Recent weeks have brought Oklahoma Sooner fans a hard lesson.
The times, they are a changing.
First, Lincoln Riley bolted. Then Brent Venables with an assist from Bob Stoops, saved the day.
Now, Caleb Williams is doing the equivalent of a spouse leaving to explore other opportunities while maintaining he or she could return home like nothing ever happened.
Ah, this wild new game of college football, where National Letter of Intent is only good for a year, and a quarterback can be a millionaire before a sophomore English exam is passed. Open transfers and player pay bring liberty and capitalism straight to the center of the game.
Good, some of us say, and pass the season tickets.
Maybe, maybe not.
Depends on what you’re looking for.
Using overall numbers, a December 2020 report from the National Clearinghouse Student research Center last year, lateral transfers dropped 12.6 percent from 3.1 percent. That’s all students, including athletes.
But with athletes, during 2020-21, 2,626 athletes entered the transfer portal, up almost a thousand from 2019-20, and it is clearly not to switch majors.
And just to be clear, football isn’t a major, no matter the countless hours of practice, off-season conditioning and film watching one does and no matter how many times the NCAA uses the phrase “student athlete” to describe them.
There’s a risk to this type move.
Of 480 Power Five scholarship players 247Sports studied from the 2019-20 cycle, only 26.5 % of them stayed as a scholarship player on a P-5 roster. Another 26.3% signed with a G-5 program. Overall, 47.2% of P-5 scholarship athletes went to the FCS, junior college ranks or did not find a landing spot. Among the 826 FBS scholarship players 247Sports examined, only 37.8% stayed on the FBS level.
The grass isn’t always greener from another sideline.
But automatic transfer is here, and it’s not going away. Neither is the pay athletes now get through Name, Image and Likeness.
For years, proponents for compensating athletes have said it is long overdue for the hours one devotes in a system that at least at the highest level, pours cash into university coffers, sparks the economy of the community it resides, and richly rewards both administrators and coaches.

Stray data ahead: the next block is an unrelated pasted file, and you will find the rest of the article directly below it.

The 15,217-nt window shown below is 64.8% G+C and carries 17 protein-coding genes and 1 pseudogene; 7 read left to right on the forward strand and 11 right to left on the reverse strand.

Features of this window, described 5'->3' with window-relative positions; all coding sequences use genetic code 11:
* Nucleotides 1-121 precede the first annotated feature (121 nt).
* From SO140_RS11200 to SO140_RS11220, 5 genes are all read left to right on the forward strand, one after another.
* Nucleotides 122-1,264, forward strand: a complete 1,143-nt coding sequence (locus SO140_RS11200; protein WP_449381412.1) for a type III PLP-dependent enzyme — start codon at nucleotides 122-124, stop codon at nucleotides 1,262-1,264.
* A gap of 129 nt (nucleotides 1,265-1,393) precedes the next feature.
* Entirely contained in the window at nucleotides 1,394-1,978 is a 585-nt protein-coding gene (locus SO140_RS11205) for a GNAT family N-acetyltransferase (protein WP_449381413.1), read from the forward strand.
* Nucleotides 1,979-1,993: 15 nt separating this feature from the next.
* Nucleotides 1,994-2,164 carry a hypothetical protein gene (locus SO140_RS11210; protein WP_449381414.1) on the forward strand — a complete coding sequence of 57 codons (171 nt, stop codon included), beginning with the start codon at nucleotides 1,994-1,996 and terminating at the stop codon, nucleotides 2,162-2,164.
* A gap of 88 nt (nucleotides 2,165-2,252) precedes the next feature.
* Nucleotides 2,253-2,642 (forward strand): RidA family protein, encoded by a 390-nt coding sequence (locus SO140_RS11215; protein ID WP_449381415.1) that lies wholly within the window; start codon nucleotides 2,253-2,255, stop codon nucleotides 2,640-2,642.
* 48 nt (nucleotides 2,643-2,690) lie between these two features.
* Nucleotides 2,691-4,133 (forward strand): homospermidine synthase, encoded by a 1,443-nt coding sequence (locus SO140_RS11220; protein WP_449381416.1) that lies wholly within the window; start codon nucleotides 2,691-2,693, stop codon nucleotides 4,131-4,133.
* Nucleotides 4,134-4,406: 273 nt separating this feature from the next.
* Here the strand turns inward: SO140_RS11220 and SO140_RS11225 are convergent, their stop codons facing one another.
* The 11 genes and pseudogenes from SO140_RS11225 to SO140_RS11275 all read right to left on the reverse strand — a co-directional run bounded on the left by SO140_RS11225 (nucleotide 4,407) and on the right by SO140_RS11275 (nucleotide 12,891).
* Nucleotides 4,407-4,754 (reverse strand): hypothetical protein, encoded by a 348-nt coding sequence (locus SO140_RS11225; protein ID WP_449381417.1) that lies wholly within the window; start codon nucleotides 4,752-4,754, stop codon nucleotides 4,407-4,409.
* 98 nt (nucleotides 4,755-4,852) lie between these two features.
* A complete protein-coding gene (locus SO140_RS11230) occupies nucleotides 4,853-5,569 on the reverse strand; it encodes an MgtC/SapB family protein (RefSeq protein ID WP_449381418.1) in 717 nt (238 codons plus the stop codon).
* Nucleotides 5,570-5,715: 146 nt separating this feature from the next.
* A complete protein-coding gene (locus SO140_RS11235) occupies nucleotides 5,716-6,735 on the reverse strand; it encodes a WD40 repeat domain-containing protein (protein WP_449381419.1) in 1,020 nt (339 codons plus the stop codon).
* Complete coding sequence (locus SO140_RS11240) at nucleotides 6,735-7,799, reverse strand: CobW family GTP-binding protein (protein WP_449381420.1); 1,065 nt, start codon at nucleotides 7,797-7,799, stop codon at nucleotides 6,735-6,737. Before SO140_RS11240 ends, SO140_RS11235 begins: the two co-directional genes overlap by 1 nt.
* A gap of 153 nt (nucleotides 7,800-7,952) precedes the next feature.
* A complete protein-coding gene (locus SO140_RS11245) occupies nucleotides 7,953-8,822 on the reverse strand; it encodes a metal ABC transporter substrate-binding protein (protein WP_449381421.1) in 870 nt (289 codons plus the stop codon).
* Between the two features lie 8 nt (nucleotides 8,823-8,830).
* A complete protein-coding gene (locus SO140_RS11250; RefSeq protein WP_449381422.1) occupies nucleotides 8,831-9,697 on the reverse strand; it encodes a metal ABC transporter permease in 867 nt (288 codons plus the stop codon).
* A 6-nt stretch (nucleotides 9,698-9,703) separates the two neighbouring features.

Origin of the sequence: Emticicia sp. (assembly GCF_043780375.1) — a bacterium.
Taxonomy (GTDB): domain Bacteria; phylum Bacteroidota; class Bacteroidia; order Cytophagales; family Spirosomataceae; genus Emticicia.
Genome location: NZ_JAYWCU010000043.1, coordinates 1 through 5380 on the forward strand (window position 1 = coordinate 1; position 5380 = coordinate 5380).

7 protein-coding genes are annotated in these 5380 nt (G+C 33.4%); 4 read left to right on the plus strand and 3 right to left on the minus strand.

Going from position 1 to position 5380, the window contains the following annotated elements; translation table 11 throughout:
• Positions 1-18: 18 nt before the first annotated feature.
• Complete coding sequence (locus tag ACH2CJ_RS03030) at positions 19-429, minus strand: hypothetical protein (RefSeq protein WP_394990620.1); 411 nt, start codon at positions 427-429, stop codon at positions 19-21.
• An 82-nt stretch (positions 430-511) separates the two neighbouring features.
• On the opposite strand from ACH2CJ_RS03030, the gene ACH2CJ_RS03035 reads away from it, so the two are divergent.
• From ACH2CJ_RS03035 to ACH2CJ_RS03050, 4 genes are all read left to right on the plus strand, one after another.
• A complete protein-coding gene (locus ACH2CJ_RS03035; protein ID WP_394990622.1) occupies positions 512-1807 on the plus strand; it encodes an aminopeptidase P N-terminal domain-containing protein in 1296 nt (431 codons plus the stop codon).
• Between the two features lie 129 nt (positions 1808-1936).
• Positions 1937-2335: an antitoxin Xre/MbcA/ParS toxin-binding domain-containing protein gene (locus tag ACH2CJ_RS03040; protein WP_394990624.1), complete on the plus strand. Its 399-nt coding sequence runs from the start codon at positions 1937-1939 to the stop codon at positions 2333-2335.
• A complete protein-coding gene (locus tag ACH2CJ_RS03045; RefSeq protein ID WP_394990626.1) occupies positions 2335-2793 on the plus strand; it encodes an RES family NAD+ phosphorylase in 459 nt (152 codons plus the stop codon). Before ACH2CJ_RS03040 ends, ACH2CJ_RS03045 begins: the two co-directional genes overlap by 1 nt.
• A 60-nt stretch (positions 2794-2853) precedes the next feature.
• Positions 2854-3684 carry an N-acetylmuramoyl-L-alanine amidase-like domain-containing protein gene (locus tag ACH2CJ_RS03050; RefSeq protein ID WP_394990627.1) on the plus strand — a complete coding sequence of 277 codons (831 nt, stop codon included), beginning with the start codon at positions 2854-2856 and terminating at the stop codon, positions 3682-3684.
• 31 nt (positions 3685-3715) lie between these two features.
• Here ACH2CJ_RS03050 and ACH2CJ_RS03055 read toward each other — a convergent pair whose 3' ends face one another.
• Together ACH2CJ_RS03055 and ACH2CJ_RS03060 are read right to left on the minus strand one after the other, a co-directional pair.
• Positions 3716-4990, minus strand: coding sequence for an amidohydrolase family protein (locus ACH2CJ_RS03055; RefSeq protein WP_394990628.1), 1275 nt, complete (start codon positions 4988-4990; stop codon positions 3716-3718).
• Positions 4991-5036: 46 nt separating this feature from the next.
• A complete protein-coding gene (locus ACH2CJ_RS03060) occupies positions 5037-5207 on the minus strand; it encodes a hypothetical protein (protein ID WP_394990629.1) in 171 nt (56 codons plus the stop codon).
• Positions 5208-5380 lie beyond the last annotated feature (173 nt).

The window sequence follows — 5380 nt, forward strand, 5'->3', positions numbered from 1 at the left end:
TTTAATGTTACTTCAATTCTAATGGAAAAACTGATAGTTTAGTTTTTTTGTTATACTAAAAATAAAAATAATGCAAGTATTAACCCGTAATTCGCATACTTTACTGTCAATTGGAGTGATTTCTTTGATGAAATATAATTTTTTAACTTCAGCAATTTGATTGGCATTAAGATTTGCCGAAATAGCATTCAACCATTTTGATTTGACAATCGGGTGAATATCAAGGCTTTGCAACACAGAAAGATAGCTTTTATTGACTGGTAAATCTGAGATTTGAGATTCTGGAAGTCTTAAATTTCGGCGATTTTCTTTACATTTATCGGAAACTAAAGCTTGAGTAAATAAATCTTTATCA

All of that has merit for kids. But the system in place isn’t equal pay for equal play. It’s a diva pageant, depending on one’s stars, another’s stats, and a program’s state of need.
And what it really isn’t is college football. Or college sports in general, but for this purpose, let’s stick with the elephant in the room, football.
In how many ways does a college court the regular student? One way, that being a scholarship. The better the student, the more prestigious the college. But it stops at a scholarship. Used to, at least legally, it stopped there for athletes too.
Today, that five-star quarterback can come straight out of high school and plop himself down on occasion in freshman English, as a millionaire.
Nothing wrong with making money, but does anyone else see the problem here, let alone a young mind with no idea how to manage a million bucks or the vipers that sniff for that kind of money?
College is in spirit a preparation ground TO make money. For law students, doctors, nurses, teachers. And, for a scant few if you measure the percentages that make it, professional athletes.
For years, institutions have wrestled with how and to what level they should provide for the athlete who really doesn’t have the time amid the commitment to the program to work while going to school. “Laundry money” doesn’t go very far.
But they spun their wheels, drug their feet, and recent events have forced a solution for them.
Now, 3,000 NCAA football players are in the portal, looking for the next best deal.
If it were the NFL, it’s free agency. But it’s not, we keep being told, professional football, it’s football for student athletes.
That includes student athletes like former TCU running back Zach Evans. who as of Thursday is now an Ole Miss Rebel. Evans is said to have a “solid grand point average” by the Fort Worth Star-Telegram’s Mac Engel in an article this week.
The top high school running back in his class nationally, Evans at one point was suspended by his high school coach twice during a playoff run to a state title, including the state championship game. A close look seems to say he had other agenda items unrelated to the team’s objective. A month or so later, Georgia announced it was releasing Evans from his National Letter of Intent. When a top SEC school releases a top running back recruit, the eyes should widen.
Again, Evans was said to be a “good kid.” Maybe, but in a sport we are always told is a testing ground for life lessons, you wonder what the takeaway is for a kid who chunked his team twice.
There are others who unlike Evans, wouldn’t be described as good kids. Guys with crime sheets, hidden by the fact they are minors and a lifetime of being coddled by family, junior high and high school coaching staffs because of what they can do with the football.
Some of those are portaling too.
And there are those kids with no apparent issue other than the fact they aren’t getting playing time.
All of them have the right to go to the portal. It’s the rules now. But what’s the educational value? Where does it connect to the genuine college experience?
Some of us want to look the other way. If he’s doing it for our alma mater and doing it well, hey, it makes us feel good by association. Praise the Lord, pass the tailgate cuisine, and enjoy the Saturday campus party.
Meanwhile, Lincoln Riley could be poaching your quarterback. Another school’s alum can spend $25 to $30 million on a recruiting class. Texas A&M did just that to get the nation’s top-ranked group.
If we’re honest with ourselves, this is now minor league football at the highest level of the college game.
And until those administrators admit that, we’re simply winking at each other with the phrase “student athlete.”
What a farce.